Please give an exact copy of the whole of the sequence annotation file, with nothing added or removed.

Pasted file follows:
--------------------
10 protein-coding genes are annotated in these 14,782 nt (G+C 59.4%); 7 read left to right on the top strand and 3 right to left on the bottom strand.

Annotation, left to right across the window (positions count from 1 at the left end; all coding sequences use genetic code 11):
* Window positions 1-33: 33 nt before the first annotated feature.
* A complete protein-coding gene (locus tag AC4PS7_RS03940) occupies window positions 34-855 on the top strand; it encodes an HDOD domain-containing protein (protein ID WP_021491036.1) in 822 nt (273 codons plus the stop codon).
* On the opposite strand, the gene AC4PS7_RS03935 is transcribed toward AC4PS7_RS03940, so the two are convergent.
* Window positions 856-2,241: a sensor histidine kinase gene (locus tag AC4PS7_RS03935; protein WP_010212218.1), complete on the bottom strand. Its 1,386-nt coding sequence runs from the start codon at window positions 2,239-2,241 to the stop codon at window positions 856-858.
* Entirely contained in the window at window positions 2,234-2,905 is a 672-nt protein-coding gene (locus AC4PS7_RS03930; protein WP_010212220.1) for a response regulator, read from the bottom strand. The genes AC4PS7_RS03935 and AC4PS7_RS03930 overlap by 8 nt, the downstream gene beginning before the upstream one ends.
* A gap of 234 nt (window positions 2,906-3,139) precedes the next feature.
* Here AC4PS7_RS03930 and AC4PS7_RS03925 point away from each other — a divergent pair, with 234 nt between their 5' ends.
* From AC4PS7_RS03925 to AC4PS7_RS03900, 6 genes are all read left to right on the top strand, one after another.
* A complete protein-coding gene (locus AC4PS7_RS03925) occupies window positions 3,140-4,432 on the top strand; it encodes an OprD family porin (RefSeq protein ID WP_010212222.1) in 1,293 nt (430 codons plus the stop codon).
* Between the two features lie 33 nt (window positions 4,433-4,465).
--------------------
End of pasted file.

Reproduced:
10 protein-coding genes are annotated in these 14,782 nt (G+C 59.4%); 7 read left to right on the top strand and 3 right to left on the bottom strand.

Annotation, left to right across the window (positions count from 1 at the left end; all coding sequences use genetic code 11):
* Window positions 1-33: 33 nt before the first annotated feature.
* A complete protein-coding gene (locus tag AC4PS7_RS03940) occupies window positions 34-855 on the top strand; it encodes an HDOD domain-containing protein (protein ID WP_021491036.1) in 822 nt (273 codons plus the stop codon).
* On the opposite strand, the gene AC4PS7_RS03935 is transcribed toward AC4PS7_RS03940, so the two are convergent.
* Window positions 856-2,241: a sensor histidine kinase gene (locus tag AC4PS7_RS03935; protein WP_010212218.1), complete on the bottom strand. Its 1,386-nt coding sequence runs from the start codon at window positions 2,239-2,241 to the stop codon at window positions 856-858.
* Entirely contained in the window at window positions 2,234-2,905 is a 672-nt protein-coding gene (locus AC4PS7_RS03930; protein WP_010212220.1) for a response regulator, read from the bottom strand. The genes AC4PS7_RS03935 and AC4PS7_RS03930 overlap by 8 nt, the downstream gene beginning before the upstream one ends.
* A gap of 234 nt (window positions 2,906-3,139) precedes the next feature.
* Here AC4PS7_RS03930 and AC4PS7_RS03925 point away from each other — a divergent pair, with 234 nt between their 5' ends.
* From AC4PS7_RS03925 to AC4PS7_RS03900, 6 genes are all read left to right on the top strand, one after another.
* A complete protein-coding gene (locus AC4PS7_RS03925) occupies window positions 3,140-4,432 on the top strand; it encodes an OprD family porin (RefSeq protein ID WP_010212222.1) in 1,293 nt (430 codons plus the stop codon).
* Between the two features lie 33 nt (window positions 4,433-4,465).